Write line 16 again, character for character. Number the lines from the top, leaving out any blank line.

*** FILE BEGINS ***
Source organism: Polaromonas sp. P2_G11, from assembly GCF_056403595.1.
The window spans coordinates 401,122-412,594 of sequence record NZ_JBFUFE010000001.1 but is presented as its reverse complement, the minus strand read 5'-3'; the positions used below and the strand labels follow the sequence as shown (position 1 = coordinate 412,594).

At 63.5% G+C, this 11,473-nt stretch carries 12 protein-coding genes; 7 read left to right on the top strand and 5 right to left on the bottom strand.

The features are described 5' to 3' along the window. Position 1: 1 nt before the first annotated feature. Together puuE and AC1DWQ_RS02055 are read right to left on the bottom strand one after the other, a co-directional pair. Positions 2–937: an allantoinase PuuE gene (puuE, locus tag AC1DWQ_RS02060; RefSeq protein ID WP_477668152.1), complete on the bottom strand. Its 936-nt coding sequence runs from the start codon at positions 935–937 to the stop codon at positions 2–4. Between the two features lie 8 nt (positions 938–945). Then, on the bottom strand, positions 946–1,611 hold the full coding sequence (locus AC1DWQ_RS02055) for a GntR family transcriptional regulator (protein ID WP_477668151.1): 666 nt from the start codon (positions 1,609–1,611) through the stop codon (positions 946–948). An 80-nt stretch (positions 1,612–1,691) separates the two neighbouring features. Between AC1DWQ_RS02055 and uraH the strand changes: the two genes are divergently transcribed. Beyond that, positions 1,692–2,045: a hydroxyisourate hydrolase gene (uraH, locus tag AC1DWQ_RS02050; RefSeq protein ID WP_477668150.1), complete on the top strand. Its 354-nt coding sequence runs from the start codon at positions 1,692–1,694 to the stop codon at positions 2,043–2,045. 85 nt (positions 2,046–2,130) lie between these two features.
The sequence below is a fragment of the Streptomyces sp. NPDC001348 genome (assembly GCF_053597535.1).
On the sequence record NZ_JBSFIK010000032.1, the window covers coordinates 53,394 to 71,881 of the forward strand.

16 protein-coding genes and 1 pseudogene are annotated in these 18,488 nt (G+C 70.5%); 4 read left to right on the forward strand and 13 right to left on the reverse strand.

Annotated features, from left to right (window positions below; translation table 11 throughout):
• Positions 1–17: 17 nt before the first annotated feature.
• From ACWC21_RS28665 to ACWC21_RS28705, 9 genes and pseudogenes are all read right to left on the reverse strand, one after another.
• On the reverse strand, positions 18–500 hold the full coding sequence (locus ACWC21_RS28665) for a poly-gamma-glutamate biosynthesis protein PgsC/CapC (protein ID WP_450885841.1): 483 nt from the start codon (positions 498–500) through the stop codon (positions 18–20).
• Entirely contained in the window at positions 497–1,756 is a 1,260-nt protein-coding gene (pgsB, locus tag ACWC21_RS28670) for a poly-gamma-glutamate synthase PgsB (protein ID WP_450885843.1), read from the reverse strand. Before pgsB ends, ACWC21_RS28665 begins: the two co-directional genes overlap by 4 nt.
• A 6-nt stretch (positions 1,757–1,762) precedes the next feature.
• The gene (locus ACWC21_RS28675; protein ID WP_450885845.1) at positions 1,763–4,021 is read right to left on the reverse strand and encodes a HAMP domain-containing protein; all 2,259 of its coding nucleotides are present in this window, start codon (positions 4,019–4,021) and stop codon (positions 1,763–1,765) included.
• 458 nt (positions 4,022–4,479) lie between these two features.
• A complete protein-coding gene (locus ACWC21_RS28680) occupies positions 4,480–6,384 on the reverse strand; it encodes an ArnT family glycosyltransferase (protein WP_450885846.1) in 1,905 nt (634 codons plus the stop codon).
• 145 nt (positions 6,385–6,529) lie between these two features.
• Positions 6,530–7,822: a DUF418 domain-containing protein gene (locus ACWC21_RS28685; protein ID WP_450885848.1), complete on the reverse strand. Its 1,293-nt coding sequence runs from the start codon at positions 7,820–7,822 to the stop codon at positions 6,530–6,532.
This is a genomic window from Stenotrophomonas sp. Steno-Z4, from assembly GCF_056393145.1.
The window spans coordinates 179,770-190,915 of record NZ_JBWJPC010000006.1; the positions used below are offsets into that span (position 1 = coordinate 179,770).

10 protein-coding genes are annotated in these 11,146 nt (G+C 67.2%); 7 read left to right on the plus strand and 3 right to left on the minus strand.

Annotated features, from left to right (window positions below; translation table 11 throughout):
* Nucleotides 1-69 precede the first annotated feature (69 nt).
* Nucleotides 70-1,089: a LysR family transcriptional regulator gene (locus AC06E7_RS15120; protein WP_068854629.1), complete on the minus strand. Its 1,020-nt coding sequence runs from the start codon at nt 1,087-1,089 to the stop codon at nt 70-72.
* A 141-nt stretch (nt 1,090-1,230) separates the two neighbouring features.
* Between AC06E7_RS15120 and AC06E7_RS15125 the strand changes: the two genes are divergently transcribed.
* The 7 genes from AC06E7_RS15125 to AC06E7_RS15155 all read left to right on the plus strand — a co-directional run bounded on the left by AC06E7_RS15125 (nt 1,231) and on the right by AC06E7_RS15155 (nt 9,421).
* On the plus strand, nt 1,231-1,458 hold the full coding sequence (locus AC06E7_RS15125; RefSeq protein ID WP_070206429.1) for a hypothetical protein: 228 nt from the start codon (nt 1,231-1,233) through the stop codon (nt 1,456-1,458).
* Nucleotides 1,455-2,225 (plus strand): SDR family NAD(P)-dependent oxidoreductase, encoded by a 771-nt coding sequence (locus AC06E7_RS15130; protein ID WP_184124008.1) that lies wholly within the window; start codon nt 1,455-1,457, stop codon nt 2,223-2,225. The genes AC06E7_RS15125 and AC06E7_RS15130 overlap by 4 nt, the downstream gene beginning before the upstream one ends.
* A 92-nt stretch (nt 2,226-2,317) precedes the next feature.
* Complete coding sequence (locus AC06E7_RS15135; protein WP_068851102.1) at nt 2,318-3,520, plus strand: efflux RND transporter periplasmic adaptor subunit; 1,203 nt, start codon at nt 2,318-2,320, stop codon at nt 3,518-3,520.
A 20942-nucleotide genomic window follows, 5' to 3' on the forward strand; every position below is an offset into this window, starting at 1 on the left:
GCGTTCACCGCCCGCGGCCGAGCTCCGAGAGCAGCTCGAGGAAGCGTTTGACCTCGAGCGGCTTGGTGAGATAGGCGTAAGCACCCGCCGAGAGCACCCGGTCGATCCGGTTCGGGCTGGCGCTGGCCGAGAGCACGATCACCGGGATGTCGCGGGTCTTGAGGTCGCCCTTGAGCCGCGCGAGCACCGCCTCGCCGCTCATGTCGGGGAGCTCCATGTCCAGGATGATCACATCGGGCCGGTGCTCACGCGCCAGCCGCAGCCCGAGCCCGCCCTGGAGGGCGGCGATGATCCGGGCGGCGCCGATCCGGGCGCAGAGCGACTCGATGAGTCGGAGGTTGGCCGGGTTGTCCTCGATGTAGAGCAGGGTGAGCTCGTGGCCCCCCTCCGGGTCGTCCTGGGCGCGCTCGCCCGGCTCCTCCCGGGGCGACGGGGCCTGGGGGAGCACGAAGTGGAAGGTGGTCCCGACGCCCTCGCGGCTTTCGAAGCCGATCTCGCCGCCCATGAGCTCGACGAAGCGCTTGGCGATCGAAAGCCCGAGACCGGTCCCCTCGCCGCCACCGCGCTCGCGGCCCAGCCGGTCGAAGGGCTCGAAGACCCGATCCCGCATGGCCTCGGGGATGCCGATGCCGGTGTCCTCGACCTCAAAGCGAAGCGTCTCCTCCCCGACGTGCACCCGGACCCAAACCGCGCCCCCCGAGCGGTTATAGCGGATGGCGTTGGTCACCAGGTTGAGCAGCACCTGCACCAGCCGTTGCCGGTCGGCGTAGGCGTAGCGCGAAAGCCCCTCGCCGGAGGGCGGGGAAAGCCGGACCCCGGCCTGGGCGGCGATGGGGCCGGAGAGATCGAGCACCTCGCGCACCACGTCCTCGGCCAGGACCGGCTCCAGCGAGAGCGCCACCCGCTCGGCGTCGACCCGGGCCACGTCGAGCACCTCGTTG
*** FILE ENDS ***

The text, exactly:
• A complete protein-coding gene (locus ACWC21_RS28680) occupies positions 4,480–6,384 on the reverse strand; it encodes an ArnT family glycosyltransferase (protein WP_450885846.1) in 1,905 nt (634 codons plus the stop codon).